This systematic review evaluated the efficacy of the morning fasting serum C-terminal telopeptide (CTX) test in predicting the development of bisphosphonate-related osteonecrosis of the jaw (BRONJ). A comprehensive search of studies published up to March 2016, and listed in the PubMed/MEDLINE, Web of Science, and Cochrane Library databases, was performed in accordance with the Preferred Reporting Items for Systematic Reviews and Meta-Analyses (PRISMA) guidelines. This review has been registered in the PROSPERO international prospective register of systematic reviews (CRD42016036717). The search identified 542 publications; eight studies were finally deemed eligible for inclusion according to the study criteria. These studies included a total 1442 patients (mean age 66.7 years). The most prescribed drug was alendronate, with osteoporosis being the most frequent indication for the prescription of bisphosphonates. Tooth extraction was the most common trigger for BRONJ. Of all patients evaluated after bisphosphonate treatment, only 24 (1.7%) developed BRONJ. All eight of the selected studies found that CTX levels were not predictive of the development of BRONJ. In conclusion, this systematic review indicates that the CTX test has no predictive value in determining the risk of osteonecrosis in patients taking bisphosphonates.
The first descriptions of bisphosphonate-related osteonecrosis of the jaw (BRONJ) were reported in 2003. According to the American Association of Oral and Maxillofacial Surgeons (AAOMS), BRONJ is defined as exposed or necrotic bone in the upper or lower jaw that has persisted for more than 8 weeks in a patient with a history of bisphosphonate use who has no history of radiotherapy in the head–neck region.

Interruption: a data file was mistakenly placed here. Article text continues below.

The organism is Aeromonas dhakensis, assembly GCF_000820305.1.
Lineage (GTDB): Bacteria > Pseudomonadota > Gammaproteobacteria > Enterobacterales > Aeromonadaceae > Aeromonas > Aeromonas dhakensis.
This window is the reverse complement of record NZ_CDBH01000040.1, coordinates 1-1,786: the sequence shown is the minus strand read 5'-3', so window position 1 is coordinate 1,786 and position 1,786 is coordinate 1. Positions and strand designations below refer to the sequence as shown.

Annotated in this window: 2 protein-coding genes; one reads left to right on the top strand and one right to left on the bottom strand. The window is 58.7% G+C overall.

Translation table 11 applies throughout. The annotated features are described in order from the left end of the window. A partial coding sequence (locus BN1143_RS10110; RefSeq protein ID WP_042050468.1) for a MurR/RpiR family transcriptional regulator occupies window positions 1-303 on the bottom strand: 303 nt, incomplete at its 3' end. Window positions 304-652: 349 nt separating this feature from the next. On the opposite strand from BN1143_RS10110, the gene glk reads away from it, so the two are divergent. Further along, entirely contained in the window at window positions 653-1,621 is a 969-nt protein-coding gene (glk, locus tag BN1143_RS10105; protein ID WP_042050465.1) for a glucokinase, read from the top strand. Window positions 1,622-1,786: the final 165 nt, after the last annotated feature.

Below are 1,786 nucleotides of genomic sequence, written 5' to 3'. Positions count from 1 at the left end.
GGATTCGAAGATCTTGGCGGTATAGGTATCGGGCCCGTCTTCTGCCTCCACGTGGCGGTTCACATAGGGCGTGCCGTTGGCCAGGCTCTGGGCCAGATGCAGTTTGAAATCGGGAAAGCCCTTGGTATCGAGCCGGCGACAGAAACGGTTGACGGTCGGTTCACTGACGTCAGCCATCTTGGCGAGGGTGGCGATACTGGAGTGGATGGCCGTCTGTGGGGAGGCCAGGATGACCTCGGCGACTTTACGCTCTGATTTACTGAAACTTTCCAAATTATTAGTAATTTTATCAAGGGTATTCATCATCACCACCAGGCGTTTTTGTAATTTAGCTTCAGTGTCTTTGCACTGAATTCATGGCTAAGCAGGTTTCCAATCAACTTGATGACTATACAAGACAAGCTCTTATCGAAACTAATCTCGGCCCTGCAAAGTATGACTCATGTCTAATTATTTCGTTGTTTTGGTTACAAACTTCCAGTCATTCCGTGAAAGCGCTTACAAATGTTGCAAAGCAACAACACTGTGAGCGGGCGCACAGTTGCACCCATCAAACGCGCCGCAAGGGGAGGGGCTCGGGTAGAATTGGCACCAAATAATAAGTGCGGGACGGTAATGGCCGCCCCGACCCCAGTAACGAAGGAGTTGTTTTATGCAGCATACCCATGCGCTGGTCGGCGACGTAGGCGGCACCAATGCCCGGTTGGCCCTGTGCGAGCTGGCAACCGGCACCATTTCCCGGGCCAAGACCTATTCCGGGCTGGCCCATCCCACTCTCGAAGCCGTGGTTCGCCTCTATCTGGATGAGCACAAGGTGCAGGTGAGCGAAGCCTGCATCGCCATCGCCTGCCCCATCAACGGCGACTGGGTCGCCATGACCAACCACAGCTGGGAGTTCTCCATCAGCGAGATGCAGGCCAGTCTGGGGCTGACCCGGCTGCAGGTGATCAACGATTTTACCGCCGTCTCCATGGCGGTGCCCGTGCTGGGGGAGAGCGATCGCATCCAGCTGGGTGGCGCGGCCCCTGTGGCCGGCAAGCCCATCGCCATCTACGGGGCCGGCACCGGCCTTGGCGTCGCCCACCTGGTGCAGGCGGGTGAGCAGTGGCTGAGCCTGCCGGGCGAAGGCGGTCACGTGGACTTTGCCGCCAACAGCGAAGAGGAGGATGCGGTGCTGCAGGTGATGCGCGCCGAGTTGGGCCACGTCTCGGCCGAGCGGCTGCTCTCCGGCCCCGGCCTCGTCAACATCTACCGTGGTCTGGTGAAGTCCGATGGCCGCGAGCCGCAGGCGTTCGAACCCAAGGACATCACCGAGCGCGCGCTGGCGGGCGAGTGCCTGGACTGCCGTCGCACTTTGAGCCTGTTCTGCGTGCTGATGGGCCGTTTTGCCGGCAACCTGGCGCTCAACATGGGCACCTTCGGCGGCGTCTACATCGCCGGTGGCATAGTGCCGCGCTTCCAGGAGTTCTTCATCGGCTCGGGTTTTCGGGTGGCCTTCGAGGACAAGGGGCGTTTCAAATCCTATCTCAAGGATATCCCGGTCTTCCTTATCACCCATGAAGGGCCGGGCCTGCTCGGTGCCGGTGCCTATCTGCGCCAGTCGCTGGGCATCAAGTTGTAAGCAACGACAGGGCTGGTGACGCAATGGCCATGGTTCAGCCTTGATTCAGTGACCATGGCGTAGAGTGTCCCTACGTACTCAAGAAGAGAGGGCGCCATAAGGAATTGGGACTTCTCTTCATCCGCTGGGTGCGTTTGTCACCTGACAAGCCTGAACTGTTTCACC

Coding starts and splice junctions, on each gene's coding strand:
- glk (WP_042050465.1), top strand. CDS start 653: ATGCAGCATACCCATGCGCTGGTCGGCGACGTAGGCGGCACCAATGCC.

The nature of BRONJ appears to be multifactorial. The current hypotheses include suppression of bone turnover, local infection involving bacterial growth or inflammation of the oral mucosa, and inhibition of angiogenesis. However, the exact pathophysiology of the disease has yet to be determined and it is still unclear how to achieve a more accurate diagnosis and thus provide appropriate treatment. Patients taking bisphosphonates have risk factors associated with dental surgery involving the jaws, including tooth extraction, dental implants, and other alveolar surgeries, all of which can initiate osteonecrosis. Therefore, it is necessary to determine the risks and prognosis through examination, in patients who require dental surgery. The morning fasting serum C-terminal telopeptide (CTX) test is at present used widely for this purpose.
CTX is a biological marker that can be used to measure bone resorption and remodelling. Type 1 collagen is the main constituent of the bone extracellular organic matrix, and on its degradation during bone resorption, CTX is released. Therefore, patients with suppressed bone resorption show decreased CTX levels. However, there is no consensus in the literature on the use of CTX levels, with conflicting findings reported. Some have argued that measuring CTX levels is predictive of the risk of development of BRONJ, and conversely, others have found that CTX levels cannot be used as a marker for the risk of BRONJ developing. Therefore, agreement has yet to be reached regarding the utility of the CTX test to predict the development of BRONJ in patients treated with bisphosphonates who are to undergo oral surgery.
Materials and methods
This systematic review was structured according to the Preferred Reporting Items for Systematic Reviews and Meta-Analyses (PRISMA) guidelines and was performed in accordance with models proposed in the literature. Moreover, the methods used in this systematic review have been registered in the PROSPERO international prospective register of systematic reviews (CRD42016036717).
Inclusion and exclusion criteria